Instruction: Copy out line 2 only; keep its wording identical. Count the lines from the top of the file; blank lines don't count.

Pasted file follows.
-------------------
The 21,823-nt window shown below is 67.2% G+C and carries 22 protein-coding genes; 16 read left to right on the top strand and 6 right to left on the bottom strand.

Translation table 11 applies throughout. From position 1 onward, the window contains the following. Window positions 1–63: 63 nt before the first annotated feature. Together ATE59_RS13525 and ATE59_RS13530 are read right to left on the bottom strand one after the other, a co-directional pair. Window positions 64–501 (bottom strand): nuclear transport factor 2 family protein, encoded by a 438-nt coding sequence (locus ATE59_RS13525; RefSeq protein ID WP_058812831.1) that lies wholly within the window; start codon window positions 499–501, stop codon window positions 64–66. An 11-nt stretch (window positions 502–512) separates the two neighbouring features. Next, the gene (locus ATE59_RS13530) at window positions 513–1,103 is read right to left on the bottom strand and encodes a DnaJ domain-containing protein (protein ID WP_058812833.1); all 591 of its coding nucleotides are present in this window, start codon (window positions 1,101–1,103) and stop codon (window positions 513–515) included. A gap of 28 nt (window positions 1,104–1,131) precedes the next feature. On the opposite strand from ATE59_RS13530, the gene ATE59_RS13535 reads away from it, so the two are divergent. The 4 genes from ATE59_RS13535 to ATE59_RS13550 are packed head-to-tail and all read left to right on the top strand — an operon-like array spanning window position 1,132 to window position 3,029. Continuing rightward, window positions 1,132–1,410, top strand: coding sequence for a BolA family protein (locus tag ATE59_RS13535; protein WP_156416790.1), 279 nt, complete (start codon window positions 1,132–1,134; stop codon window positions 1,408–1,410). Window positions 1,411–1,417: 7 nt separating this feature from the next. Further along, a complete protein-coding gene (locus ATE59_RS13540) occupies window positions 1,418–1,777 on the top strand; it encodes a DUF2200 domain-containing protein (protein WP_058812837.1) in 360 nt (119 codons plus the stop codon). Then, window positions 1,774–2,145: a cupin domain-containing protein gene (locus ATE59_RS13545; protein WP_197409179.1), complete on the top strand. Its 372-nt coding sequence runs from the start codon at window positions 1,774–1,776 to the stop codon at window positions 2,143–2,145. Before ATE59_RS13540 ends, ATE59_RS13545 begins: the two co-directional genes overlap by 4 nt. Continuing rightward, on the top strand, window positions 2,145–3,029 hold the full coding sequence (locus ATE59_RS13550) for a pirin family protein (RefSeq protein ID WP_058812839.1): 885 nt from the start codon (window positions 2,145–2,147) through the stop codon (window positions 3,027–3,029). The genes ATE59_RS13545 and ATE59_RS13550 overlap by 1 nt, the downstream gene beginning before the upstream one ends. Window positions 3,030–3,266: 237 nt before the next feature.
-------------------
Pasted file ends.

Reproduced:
Translation table 11 applies throughout. From position 1 onward, the window contains the following. Window positions 1–63: 63 nt before the first annotated feature. Together ATE59_RS13525 and ATE59_RS13530 are read right to left on the bottom strand one after the other, a co-directional pair. Window positions 64–501 (bottom strand): nuclear transport factor 2 family protein, encoded by a 438-nt coding sequence (locus ATE59_RS13525; RefSeq protein ID WP_058812831.1) that lies wholly within the window; start codon window positions 499–501, stop codon window positions 64–66. An 11-nt stretch (window positions 502–512) separates the two neighbouring features. Next, the gene (locus ATE59_RS13530) at window positions 513–1,103 is read right to left on the bottom strand and encodes a DnaJ domain-containing protein (protein ID WP_058812833.1); all 591 of its coding nucleotides are present in this window, start codon (window positions 1,101–1,103) and stop codon (window positions 513–515) included. A gap of 28 nt (window positions 1,104–1,131) precedes the next feature. On the opposite strand from ATE59_RS13530, the gene ATE59_RS13535 reads away from it, so the two are divergent. The 4 genes from ATE59_RS13535 to ATE59_RS13550 are packed head-to-tail and all read left to right on the top strand — an operon-like array spanning window position 1,132 to window position 3,029. Continuing rightward, window positions 1,132–1,410, top strand: coding sequence for a BolA family protein (locus tag ATE59_RS13535; protein WP_156416790.1), 279 nt, complete (start codon window positions 1,132–1,134; stop codon window positions 1,408–1,410). Window positions 1,411–1,417: 7 nt separating this feature from the next. Further along, a complete protein-coding gene (locus ATE59_RS13540) occupies window positions 1,418–1,777 on the top strand; it encodes a DUF2200 domain-containing protein (protein WP_058812837.1) in 360 nt (119 codons plus the stop codon). Then, window positions 1,774–2,145: a cupin domain-containing protein gene (locus ATE59_RS13545; protein WP_197409179.1), complete on the top strand. Its 372-nt coding sequence runs from the start codon at window positions 1,774–1,776 to the stop codon at window positions 2,143–2,145. Before ATE59_RS13540 ends, ATE59_RS13545 begins: the two co-directional genes overlap by 4 nt. Continuing rightward, on the top strand, window positions 2,145–3,029 hold the full coding sequence (locus ATE59_RS13550) for a pirin family protein (RefSeq protein ID WP_058812839.1): 885 nt from the start codon (window positions 2,145–2,147) through the stop codon (window positions 3,027–3,029). The genes ATE59_RS13545 and ATE59_RS13550 overlap by 1 nt, the downstream gene beginning before the upstream one ends. Window positions 3,030–3,266: 237 nt before the next feature.